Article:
AG Barr interview on Investigation of the Predicate for Spying
For those of us interested enough in the Barr investigation of the Russia/Collusion investigation, there is a transcript of AG Barr's recent interview on CBS, posted yesterday at the Conservative Treehouse by sundance.
There are some key qualities about Barr's statements. He exhibits a strong respect for the First Amendment and for law in general. But then he mentions the "intent" thing and his "love" for the FBI and the DOJ. And that tends to reduce one's hopes for actual justice. At the same time, he doesn't mince words about the Praetorian Guard nature of the possible suspects in the case. Here are some excerpts:
AG William Barr on DOJ/FBI Conduct in 2016: “Things are just not jiving” – Full Interview and Transcript…
Posted on May 31, 2019 by sundance
… JAN CRAWFORD: You’re saying that spying occurred. There’s not anything necessarily wrong with that.
WILLIAM BARR: Right.
JAN CRAWFORD: As long as there’s a reason for it.
WILLIAM BARR: Whether it’s adequately predicated. And look, I think if we — we are worried about foreign influence in the campaign? We should be because the heart of our system is the peaceful transfer of power through elections and what gives the government legitimacy is that process. And if foreign elements can come in and affect it, that’s bad for the republic. But by the same token, it’s just as, it’s just as dangerous to the continuation of self-government and our republican system, republic that we not allow government power, law enforcement or intelligence power, to play a role in politics, to intrude into politics, and affect elections.
JAN CRAWFORD: So it’s just as dangerous- So when we talk about foreign interference versus say a government abuse of power, which is more troubling?
WILLIAM BARR: Well they’re both, they’re both troubling.
JAN CRAWFORD: Equally?
WILLIAM BARR: In my mind, they are, sure. I mean, republics have fallen because of Praetorian Guard mentality where government officials get very arrogant, they identify the national interest with their own political preferences and they feel that anyone who has a different opinion, you know, is somehow an enemy of the state. And you know, there is that tendency that they know better and that, you know, they’re there to protect as guardians of the people. That can easily translate into essentially supervening the will of the majority and getting your own way as a government official.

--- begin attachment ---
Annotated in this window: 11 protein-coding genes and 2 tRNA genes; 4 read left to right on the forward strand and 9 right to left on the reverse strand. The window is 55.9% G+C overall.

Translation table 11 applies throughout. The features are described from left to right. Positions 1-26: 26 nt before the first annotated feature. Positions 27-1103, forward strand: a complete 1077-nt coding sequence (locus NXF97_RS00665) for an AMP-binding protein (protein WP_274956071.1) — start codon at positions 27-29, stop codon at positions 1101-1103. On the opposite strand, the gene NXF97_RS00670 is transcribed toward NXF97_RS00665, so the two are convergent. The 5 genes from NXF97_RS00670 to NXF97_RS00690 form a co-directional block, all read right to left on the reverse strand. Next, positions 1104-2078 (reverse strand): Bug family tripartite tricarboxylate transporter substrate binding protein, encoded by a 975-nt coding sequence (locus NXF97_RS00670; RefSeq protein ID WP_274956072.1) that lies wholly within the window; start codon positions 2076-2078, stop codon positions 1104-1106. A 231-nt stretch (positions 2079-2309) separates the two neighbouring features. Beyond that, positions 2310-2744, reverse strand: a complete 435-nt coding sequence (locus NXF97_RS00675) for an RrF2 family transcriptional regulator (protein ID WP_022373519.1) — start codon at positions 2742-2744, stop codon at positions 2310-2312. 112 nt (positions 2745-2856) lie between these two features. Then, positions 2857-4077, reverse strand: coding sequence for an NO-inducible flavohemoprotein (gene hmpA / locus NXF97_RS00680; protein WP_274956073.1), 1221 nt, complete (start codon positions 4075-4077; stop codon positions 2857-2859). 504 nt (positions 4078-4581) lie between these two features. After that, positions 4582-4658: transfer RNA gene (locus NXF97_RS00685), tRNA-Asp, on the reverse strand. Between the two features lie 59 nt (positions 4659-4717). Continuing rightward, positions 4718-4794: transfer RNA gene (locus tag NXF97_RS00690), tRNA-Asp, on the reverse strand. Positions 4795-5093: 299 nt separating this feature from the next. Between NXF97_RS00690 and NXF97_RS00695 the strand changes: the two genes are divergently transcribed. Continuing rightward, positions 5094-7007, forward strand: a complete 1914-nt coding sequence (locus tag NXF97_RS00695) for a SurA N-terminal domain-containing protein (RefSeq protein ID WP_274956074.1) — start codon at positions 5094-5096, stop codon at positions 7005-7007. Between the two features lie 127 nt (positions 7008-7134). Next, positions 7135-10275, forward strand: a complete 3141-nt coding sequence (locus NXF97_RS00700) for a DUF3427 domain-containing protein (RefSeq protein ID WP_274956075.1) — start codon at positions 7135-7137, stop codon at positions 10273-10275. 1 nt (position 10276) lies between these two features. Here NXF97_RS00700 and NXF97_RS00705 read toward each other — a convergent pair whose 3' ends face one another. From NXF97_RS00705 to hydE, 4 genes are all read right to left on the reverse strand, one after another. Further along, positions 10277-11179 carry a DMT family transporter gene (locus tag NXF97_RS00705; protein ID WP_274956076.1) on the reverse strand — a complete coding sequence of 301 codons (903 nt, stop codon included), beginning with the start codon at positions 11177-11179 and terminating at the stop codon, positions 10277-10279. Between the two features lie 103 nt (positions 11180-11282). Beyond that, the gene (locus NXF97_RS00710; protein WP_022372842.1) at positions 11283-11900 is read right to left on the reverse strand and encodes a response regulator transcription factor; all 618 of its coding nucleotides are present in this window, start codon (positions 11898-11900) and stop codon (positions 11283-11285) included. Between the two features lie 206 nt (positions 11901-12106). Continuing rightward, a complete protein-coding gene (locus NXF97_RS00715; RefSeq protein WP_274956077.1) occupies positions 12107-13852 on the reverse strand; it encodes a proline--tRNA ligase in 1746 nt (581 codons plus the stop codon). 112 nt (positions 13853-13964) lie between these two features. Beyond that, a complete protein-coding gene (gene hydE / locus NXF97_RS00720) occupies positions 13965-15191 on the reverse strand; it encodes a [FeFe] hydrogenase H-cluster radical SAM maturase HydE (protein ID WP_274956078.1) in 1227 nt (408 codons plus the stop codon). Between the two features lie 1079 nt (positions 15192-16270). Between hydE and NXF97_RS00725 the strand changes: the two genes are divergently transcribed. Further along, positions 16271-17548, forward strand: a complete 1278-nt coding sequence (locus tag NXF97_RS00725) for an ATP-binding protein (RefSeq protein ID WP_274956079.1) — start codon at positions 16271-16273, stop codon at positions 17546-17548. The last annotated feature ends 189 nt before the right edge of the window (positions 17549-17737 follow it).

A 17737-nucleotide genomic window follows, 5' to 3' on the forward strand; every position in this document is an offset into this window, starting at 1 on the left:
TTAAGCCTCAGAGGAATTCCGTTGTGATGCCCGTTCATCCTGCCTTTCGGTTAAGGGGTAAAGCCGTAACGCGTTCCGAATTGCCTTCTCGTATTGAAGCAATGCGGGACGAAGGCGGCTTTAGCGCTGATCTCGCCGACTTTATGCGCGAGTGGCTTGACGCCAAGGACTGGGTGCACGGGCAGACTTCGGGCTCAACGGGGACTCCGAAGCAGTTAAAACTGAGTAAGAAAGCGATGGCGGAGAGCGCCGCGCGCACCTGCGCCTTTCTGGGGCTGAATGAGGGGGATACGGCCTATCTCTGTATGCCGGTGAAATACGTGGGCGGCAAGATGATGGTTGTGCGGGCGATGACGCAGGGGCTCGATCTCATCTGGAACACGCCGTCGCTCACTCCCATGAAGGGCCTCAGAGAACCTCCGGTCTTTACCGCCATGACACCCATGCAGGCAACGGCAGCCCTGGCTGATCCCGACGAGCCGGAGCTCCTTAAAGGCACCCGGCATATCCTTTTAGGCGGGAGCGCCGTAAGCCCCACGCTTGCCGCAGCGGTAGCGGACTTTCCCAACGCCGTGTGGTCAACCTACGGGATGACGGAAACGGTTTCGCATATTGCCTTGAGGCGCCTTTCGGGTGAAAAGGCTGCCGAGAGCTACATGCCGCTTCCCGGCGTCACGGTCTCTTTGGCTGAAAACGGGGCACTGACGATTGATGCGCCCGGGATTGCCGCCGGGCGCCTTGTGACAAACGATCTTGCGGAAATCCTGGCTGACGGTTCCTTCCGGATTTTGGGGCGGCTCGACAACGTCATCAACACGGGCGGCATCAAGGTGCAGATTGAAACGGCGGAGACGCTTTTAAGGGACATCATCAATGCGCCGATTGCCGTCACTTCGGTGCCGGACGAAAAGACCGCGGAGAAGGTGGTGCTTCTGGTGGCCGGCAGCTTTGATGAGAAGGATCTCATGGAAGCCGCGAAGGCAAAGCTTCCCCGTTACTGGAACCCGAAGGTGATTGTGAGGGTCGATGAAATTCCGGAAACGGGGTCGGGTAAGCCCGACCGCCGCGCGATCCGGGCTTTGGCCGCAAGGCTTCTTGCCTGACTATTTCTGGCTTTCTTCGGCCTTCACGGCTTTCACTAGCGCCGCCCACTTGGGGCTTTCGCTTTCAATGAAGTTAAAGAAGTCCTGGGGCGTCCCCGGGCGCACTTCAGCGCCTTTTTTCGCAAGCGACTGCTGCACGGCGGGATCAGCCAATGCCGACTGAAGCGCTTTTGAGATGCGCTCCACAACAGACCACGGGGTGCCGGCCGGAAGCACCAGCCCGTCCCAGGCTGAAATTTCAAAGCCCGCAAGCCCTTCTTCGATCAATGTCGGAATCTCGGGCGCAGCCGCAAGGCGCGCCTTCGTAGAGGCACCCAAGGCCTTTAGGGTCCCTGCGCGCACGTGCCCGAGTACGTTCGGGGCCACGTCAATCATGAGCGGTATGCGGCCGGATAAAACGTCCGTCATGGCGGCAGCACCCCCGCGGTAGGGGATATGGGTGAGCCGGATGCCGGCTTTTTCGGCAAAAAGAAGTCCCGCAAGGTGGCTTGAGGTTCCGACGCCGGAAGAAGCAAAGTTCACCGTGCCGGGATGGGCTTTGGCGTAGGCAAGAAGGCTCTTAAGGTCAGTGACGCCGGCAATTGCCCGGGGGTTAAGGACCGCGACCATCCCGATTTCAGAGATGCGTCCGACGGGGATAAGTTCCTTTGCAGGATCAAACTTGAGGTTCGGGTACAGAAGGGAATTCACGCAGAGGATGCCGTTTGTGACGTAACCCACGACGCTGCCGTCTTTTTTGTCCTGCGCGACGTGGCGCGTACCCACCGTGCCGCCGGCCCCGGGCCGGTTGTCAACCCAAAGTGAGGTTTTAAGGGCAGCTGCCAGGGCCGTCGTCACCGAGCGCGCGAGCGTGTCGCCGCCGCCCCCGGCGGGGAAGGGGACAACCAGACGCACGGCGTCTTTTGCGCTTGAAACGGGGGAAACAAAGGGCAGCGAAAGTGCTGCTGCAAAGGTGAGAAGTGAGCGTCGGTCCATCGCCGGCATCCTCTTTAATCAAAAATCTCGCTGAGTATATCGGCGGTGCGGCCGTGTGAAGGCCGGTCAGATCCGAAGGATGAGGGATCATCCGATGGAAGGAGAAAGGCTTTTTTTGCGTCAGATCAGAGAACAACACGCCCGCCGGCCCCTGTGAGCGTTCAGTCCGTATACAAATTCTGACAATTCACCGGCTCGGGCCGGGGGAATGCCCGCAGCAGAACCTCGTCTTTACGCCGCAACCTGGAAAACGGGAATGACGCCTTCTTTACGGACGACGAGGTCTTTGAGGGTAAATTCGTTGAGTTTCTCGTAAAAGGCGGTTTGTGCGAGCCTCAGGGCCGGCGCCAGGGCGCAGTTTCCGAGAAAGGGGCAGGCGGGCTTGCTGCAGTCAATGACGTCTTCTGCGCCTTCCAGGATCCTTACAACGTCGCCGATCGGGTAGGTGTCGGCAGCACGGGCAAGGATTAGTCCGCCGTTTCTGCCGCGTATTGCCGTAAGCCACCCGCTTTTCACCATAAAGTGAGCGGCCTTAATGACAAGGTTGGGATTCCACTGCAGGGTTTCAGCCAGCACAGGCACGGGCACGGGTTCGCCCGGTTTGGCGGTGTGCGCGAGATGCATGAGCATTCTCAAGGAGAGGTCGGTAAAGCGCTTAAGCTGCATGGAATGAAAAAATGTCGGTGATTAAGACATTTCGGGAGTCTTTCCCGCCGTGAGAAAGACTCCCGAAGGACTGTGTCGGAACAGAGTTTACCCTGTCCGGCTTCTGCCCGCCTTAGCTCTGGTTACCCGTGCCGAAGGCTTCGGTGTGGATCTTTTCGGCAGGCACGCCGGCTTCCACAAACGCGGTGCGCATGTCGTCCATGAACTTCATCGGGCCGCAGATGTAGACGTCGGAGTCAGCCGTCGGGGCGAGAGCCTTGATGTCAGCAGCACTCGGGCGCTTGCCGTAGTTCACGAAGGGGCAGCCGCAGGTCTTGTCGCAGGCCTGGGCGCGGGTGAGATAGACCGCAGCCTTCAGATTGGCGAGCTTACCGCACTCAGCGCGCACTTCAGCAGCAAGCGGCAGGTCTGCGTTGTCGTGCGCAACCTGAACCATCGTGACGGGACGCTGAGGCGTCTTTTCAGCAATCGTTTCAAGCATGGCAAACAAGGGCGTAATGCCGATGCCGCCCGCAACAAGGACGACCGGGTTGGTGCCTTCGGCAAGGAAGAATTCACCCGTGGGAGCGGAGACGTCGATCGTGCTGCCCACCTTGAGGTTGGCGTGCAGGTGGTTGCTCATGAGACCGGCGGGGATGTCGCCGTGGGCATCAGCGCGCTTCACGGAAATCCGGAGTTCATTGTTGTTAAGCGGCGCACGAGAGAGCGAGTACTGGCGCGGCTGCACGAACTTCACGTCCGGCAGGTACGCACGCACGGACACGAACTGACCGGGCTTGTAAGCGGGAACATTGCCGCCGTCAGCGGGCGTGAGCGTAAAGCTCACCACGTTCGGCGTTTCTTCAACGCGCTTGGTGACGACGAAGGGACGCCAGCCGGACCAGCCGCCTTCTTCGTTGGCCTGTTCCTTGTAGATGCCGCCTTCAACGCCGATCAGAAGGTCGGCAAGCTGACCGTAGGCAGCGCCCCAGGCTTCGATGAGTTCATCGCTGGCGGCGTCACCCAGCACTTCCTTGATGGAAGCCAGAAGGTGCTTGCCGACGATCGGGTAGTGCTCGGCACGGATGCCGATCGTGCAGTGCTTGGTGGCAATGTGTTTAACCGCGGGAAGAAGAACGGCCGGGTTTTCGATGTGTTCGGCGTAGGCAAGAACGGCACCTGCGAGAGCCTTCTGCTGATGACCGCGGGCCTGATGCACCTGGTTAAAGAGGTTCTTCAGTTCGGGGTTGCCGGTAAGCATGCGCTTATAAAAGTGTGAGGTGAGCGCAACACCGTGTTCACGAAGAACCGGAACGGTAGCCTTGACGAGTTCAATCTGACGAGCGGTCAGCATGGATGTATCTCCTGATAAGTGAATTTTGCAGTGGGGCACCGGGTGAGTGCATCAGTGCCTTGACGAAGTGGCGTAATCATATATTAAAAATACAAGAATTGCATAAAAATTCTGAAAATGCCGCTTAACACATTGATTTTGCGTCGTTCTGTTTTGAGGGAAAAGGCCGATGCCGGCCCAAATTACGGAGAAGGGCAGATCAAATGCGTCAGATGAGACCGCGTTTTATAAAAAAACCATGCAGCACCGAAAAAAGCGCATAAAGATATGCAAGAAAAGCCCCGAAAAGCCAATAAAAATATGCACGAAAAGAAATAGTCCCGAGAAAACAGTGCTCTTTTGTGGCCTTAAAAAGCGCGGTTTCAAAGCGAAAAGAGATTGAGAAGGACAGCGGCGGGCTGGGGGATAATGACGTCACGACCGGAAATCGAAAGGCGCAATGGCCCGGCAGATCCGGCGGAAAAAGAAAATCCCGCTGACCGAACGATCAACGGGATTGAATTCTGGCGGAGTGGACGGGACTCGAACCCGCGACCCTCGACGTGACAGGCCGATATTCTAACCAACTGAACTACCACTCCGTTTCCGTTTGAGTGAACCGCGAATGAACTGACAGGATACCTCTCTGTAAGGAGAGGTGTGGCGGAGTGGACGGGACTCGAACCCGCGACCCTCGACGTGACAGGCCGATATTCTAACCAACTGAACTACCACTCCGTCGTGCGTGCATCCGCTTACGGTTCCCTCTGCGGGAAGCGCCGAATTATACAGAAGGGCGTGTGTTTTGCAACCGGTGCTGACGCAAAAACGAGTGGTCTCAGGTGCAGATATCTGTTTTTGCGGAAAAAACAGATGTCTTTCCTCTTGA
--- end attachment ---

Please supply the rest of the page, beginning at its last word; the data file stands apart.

... JAN CRAWFORD: You’re working with the DNI, the head of CIA. I want to ask you about something- just declassification. But the president has tweeted and said publicly that some in the upper echelon, Comey, McCabe, etc., committed treason. I mean do you agree with that?
WILLIAM BARR: Well, I- as a lawyer I always interpret the word treason not colloquially but legally. And you know the very specific criteria for treason- so I don’t think it’s actually implicated in the situation that we have now. But I think what he–
JAN CRAWFORD: Legally.
WILLIAM BARR: Right.
JAN CRAWFORD: You don’t think that they’ve committed treason?
WILLIAM BARR: Not as a legal matter, no.
JAN CRAWFORD: But you have concerns about how they conducted the investigation?
WILLIAM BARR: Yes but you know, when you’re dealing with official government contact, intent is frequently a murky issue. I’m not suggesting that people did what they did necessarily because of conscious, nefarious motives. Sometimes people can convince themselves that what they’re doing is in the higher interest, the better good. They don’t realize that what they’re doing is really antithetical to the democratic system that we have. They start viewing themselves as the guardians of the people that are more informed and insensitive than everybody else. They can- in their own mind, they can have those kinds of motives. And sometimes they can look at evidence and facts through a biased prism that they themselves don’t realize.
WILLIAM BARR: That something objectively as applied as a neutral principle across the board really you know, shouldn’t be the standard used in the case but because they have a particular bias they don’t see that. So that’s why procedures and standards are important and review afterward is an important way of making sure that government power is being conscientiously and properly applied. It doesn’t necessarily mean that there are people- you know, that people have crossed lines have done so with corrupt intent or anything like that.
JAN CRAWFORD: But it seems like you have a concern that there may have been a bias by top officials in the FBI as they looked at whether to launch and conduct this investigation?
WILLIAM BARR: Well it’s hard to read some of the texts with and not feel that there was gross bias at work and they’re appalling. And if the shoe were on the other–
JAN CRAWFORD: Appalling.